Peek into Bassmaster Classic Fishing Champion Chris Lane’s rod locker prior to derby day, and you’re likely to find a dozen or so Bass Pro Shops CarbonLite fishing rods and matching CarbonLite reels. But he has a secret...
There might be one or two more—or maybe just 11—but it always hovers around that even dozen. Look in his truck and you’ll probably find the same number once again. Some of them are doubles, for when the bite is hot and heavy on a certain technique. Others are custom suited to presentations that won’t come into play that day. No matter what, you can never accuse him of being underprepared. He always has the right tool for the job at the ready.
Tournament fishing has increasingly become a game of specialization, with particular rods for everything from shakey-heading to Alabama Rigs, and it’s easy for the newcomer to quickly get overwhelmed by the available variety, as well as the array of optional components and features.
That’s where Chris Lane’s dirty little secret comes in.
You don’t have to have 20 or 30 or more rods to be a successful tournament angler, he said. In fact, while sometimes a particular length or action is critical, other times you can use the same stick for multiple purposes. The key is to find the ones that are right for you. “Not every fisherman is the same,” he explained. “There’s a huge variety to the end user.”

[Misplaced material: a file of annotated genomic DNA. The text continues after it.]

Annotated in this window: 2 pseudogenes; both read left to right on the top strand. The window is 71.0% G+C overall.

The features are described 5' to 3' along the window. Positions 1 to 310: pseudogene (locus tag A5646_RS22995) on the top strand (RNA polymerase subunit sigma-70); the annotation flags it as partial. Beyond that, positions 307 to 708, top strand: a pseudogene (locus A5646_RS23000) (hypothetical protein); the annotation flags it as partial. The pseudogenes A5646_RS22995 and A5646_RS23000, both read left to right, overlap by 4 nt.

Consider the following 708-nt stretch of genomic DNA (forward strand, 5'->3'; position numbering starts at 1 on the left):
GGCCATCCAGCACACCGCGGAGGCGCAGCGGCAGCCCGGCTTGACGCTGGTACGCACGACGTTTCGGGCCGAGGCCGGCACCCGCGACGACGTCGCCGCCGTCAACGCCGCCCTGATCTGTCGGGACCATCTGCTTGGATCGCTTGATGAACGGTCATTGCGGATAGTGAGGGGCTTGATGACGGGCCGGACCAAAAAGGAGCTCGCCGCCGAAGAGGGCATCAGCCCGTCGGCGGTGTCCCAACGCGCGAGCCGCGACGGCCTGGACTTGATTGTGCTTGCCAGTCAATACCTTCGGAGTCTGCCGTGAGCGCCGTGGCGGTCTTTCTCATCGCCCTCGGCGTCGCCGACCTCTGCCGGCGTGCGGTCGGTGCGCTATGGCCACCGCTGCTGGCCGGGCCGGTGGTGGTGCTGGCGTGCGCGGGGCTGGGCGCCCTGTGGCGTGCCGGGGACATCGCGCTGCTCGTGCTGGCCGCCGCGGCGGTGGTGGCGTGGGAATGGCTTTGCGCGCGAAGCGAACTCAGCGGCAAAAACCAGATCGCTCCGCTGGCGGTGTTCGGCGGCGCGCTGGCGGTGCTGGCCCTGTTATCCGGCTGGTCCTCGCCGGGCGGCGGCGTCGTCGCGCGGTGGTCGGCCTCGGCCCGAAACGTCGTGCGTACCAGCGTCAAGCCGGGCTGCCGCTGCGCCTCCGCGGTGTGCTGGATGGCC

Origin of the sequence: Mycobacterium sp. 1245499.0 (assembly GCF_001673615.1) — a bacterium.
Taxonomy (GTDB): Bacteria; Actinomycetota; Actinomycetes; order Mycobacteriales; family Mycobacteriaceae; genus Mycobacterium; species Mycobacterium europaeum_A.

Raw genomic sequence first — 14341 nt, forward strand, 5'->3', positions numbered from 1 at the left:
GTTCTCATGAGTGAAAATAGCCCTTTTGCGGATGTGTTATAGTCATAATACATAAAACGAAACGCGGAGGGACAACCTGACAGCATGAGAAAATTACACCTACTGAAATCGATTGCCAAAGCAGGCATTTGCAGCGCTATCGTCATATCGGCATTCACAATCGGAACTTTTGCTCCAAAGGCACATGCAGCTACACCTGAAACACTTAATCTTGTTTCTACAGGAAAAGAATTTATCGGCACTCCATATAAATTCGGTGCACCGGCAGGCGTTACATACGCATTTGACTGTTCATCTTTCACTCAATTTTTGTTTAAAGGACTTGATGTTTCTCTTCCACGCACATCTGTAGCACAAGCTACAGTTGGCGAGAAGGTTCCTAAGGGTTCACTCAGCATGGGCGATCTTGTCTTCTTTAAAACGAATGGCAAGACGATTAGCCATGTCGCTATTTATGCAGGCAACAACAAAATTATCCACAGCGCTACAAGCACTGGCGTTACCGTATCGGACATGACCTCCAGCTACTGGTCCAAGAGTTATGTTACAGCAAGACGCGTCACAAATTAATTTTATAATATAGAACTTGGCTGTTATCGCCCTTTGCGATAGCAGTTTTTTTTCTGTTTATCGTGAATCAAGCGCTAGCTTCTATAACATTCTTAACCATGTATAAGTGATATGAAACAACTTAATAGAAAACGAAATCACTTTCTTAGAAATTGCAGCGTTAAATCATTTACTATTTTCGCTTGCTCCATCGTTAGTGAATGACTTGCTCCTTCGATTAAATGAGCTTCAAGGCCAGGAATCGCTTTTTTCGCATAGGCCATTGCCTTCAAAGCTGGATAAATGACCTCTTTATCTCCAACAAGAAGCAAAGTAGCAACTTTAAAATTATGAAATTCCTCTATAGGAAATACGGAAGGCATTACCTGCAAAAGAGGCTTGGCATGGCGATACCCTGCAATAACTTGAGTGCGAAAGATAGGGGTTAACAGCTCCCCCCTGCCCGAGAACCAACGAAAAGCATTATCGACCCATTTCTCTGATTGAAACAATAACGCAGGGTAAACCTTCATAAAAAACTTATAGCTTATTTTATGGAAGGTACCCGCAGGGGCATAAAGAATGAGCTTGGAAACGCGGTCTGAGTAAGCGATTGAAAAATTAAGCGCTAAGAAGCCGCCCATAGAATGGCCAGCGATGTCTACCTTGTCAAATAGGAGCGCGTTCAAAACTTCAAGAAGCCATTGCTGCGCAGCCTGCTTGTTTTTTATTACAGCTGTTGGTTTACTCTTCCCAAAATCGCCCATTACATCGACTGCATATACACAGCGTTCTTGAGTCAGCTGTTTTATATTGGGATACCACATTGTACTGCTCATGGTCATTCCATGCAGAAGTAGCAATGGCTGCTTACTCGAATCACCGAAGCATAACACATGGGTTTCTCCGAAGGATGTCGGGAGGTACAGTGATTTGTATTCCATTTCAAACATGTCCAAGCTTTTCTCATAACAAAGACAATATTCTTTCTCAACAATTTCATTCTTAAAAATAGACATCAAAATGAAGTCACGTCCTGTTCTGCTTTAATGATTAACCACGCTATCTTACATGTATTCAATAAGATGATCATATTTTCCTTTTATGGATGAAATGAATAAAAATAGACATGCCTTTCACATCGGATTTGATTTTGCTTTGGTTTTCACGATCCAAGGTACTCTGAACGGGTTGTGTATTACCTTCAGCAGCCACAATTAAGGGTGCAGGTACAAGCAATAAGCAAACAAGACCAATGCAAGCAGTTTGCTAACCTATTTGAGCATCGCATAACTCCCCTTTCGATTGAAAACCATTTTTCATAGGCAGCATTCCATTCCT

That’s why he likes the CarbonLite rods like the Bass Pro Shops Johnny Morris CarbonLite 2.0 Casting Rod.
“They hold up well and they’re sensitive,” he said. “Most importantly, the offer options to choose what is most important to you, whether that’s micro-guides or titanium guides or something else.”
That said, he thinks that most tournament fishermen can get along with a limited sample of sticks for a wide variety of applications. Here are three fishing rods he never leaves home without:
1. 7 ft. 3 in. Heavy Fishing Rod
“You can use it as a frog rod or a flipping stick,” he said. “Even as a long rod for a topwater bait.” When it’s time to make big fish eat steel in heavy cover, this is the rod you want to call on.
2. 7 ft Medium-Heavy Fishing Rod
“This is my all-around fishing rod. I use it for a spinnerbait, a worm, and a jig,” he said. “I think you can use it on anything that’s not truly heavy.” It can also be used for a chatterbait, a swim jig, or a soft stickbait.
3. 6 ft. 6 in Medium Fishing Rod
“I’ll use this one with a jerkbait and fluorocarbon, or with a smaller topwater and monofilament fishing line. It’s your all-around rod that you pick up when you want to fire a bait out there. It gives you tremendous versatility with smaller lures, especially when you want to change back and forth.”
Of course, this leaves out some of his specialized tools, like a 7’6” flipping stick, which many consider his bread and butter. Lane has those in his boat and truck to be sure, but for the starting angler—or even the intermediate—you’re better off getting a few rods that can handle multiple tactics, and then expanding out from there.
See Edwin Evers' Rod Recommendations for Anglers on a Budget.
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